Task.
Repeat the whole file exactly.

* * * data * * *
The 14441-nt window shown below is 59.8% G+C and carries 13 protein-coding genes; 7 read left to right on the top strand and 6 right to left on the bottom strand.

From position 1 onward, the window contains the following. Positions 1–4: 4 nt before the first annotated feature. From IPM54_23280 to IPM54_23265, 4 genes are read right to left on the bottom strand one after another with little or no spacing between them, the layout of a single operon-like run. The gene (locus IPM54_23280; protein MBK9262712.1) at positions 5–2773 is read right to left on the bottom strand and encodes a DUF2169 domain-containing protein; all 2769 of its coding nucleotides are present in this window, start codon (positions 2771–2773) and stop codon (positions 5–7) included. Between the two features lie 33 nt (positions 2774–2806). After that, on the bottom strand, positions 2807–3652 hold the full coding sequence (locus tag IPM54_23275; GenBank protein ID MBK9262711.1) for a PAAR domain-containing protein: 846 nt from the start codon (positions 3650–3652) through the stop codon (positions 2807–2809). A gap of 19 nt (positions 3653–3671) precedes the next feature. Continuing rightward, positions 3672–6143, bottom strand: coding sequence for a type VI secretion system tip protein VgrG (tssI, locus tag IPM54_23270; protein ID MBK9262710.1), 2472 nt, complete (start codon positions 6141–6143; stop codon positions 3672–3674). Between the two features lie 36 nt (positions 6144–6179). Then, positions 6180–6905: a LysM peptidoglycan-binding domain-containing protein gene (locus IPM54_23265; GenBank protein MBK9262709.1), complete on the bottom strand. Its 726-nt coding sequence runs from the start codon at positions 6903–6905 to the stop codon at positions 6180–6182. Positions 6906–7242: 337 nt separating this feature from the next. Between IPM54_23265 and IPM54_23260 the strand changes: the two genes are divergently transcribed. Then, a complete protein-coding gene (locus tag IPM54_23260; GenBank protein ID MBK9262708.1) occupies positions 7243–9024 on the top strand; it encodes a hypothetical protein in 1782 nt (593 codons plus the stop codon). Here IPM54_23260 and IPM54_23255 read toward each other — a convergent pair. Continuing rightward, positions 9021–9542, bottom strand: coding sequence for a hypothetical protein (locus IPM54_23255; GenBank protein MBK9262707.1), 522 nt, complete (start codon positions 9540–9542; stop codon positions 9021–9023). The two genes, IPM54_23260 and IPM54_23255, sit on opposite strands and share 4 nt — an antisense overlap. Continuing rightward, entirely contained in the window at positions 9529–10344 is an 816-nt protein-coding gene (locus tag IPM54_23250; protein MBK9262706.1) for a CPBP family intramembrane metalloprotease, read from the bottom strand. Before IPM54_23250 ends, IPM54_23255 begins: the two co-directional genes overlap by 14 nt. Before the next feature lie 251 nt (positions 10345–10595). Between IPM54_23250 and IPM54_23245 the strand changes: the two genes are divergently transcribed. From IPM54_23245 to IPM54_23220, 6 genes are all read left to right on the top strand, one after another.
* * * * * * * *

The 14441-nt window shown below is 59.8% G+C and carries 13 protein-coding genes; 7 read left to right on the top strand and 6 right to left on the bottom strand.

From position 1 onward, the window contains the following. Positions 1–4: 4 nt before the first annotated feature. From IPM54_23280 to IPM54_23265, 4 genes are read right to left on the bottom strand one after another with little or no spacing between them, the layout of a single operon-like run. The gene (locus IPM54_23280; protein MBK9262712.1) at positions 5–2773 is read right to left on the bottom strand and encodes a DUF2169 domain-containing protein; all 2769 of its coding nucleotides are present in this window, start codon (positions 2771–2773) and stop codon (positions 5–7) included. Between the two features lie 33 nt (positions 2774–2806). After that, on the bottom strand, positions 2807–3652 hold the full coding sequence (locus tag IPM54_23275; GenBank protein ID MBK9262711.1) for a PAAR domain-containing protein: 846 nt from the start codon (positions 3650–3652) through the stop codon (positions 2807–2809). A gap of 19 nt (positions 3653–3671) precedes the next feature. Continuing rightward, positions 3672–6143, bottom strand: coding sequence for a type VI secretion system tip protein VgrG (tssI, locus tag IPM54_23270; protein ID MBK9262710.1), 2472 nt, complete (start codon positions 6141–6143; stop codon positions 3672–3674). Between the two features lie 36 nt (positions 6144–6179). Then, positions 6180–6905: a LysM peptidoglycan-binding domain-containing protein gene (locus IPM54_23265; GenBank protein MBK9262709.1), complete on the bottom strand. Its 726-nt coding sequence runs from the start codon at positions 6903–6905 to the stop codon at positions 6180–6182. Positions 6906–7242: 337 nt separating this feature from the next. Between IPM54_23265 and IPM54_23260 the strand changes: the two genes are divergently transcribed. Then, a complete protein-coding gene (locus tag IPM54_23260; GenBank protein ID MBK9262708.1) occupies positions 7243–9024 on the top strand; it encodes a hypothetical protein in 1782 nt (593 codons plus the stop codon). Here IPM54_23260 and IPM54_23255 read toward each other — a convergent pair. Continuing rightward, positions 9021–9542, bottom strand: coding sequence for a hypothetical protein (locus IPM54_23255; GenBank protein MBK9262707.1), 522 nt, complete (start codon positions 9540–9542; stop codon positions 9021–9023). The two genes, IPM54_23260 and IPM54_23255, sit on opposite strands and share 4 nt — an antisense overlap. Continuing rightward, entirely contained in the window at positions 9529–10344 is an 816-nt protein-coding gene (locus tag IPM54_23250; protein MBK9262706.1) for a CPBP family intramembrane metalloprotease, read from the bottom strand. Before IPM54_23250 ends, IPM54_23255 begins: the two co-directional genes overlap by 14 nt. Before the next feature lie 251 nt (positions 10345–10595). Between IPM54_23250 and IPM54_23245 the strand changes: the two genes are divergently transcribed. From IPM54_23245 to IPM54_23220, 6 genes are all read left to right on the top strand, one after another.